Silver’s mother, Jesse, was determined not to let her only daughter be anyone’s fool, so she taught Silver about life, straight with no chaser. She saw fit neither to talk to nor treat her like a child. Jesse felt that life was too hard to sugarcoat things, especially to a poor black girl from Harlem. Jesse saw far too many girls, including herself, fall victim to the streets because they were naive and ignorant, and Jesse preferred that Silver hear the ugly truth from her rather than hear a beautiful lie from anyone else. Although many of the lectures Jesse gave Silver were chilling and explicit, she felt it was far better that her daughter have heard them and not need them than to need them and not have heard them. Jesse programmed principles so deep into Silver’s mind that it was as if she had wisdom beyond her eleven years.
One of the many things Jesse taught Silver was to always do what her gut told her to do if she felt she was in the right. So Silver did what came naturally. She stood up at her desk and yelled, “Why don’t you leave them alone, Problem!”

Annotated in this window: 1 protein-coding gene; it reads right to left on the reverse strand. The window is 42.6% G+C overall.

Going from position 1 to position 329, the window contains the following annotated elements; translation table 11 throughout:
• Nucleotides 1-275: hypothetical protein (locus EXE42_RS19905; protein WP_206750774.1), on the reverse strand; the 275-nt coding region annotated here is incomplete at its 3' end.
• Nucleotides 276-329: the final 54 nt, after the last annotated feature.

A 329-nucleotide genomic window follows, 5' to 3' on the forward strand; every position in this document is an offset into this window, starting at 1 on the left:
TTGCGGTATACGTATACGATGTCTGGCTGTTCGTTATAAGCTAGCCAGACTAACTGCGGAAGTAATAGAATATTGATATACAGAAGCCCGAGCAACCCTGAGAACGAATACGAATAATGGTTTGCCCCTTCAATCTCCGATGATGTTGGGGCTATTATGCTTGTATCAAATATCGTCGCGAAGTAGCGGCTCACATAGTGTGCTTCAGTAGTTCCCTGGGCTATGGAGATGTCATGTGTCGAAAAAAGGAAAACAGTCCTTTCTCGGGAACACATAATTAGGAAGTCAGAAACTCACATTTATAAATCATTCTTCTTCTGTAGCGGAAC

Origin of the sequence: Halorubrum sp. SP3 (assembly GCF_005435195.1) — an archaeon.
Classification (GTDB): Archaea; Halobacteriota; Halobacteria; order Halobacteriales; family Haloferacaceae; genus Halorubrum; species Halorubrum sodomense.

Problem and Tyrell, the school bullies, had Beastly and Diego, Silver’s two classmates, hemmed up in the back of the class as they rustled through their pockets.
The other students turned to watch as Silver stared at them with her arms folded, waiting for them to jump bad and say something slick, especially Problem, because she couldn’t stand his ass anyway. Problem, whose real name was Doyle, was blue-black and sloppily fat. He stared at Silver with his dark, sullen eyes. It was silent enough that you could hear a pin drop as the students watched and awaited his response.
Problem glanced at Tyrell, his partner in crime. Everyone knew that Problem would have to say something or he was gonna look like a punk, but by the same token, he knew that he didn’t want to say anything that would piss Silver off. He knew very well about her and also knew she could fight like a boy, so he harbored no quick desire to get in a battle he couldn’t win. The two boys he was robbing, Beastly and Diego, said nothing.
Beastly was the smallest boy in the class. He had recently arrived in the United States from Kingston, Jamaica. His real name was Beasley, but his classmates called him Beastly because of his huge Rastafarian dreadlocks, which made him look like a lion. Diego, on the other hand, was a pudgy Spanish kid who was just as big if not bigger than they were, but he was a punk and got robbed every day because of it.
Tyrell, rail thin, with missing front teeth, urged Problem to handle his business; he assured him that she was only a girl and that he was the fucking man.